Stargate (1994)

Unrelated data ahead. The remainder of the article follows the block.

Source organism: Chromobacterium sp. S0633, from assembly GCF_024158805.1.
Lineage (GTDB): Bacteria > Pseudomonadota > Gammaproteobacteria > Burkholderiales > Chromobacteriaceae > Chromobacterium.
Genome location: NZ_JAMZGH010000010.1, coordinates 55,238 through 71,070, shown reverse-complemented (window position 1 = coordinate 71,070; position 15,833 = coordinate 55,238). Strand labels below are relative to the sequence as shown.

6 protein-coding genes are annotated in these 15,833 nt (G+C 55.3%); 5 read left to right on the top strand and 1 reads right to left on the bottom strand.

(Second viewing, on TV, July 2016) I remember seeing this in theatres (opening week!) and feeling let-down by the way a first act promising the mysteries of the universe led to an underwhelming film about primitive tribes rushing into revolution with our band of heroes. Watching it again twenty years later, with adjusted expectations, I’m still disappointed. I suppose that if it’s space opera that I want, the subsequent TV series and novelizations will suffice, but it doesn’t make the original film much better. And yet, there are a few things to note here: James Spader as a likable nerd, a prime-era Kurt Russell acting tough as a military operative, an early eye-catching role for Mili Avital, and primitive CGI being used in obvious ways. The familiar triumphant-rebellion angle is guaranteed to be rousing, and director Dean Emmerich does manage one or two interesting visuals. Historically, this Emmerich/Devlin production works best as a bit of a bigger-budget rehearsal for the more accomplished madness that was Independence Day. Even with good intentions, I still feel underwhelmed by Stargate.

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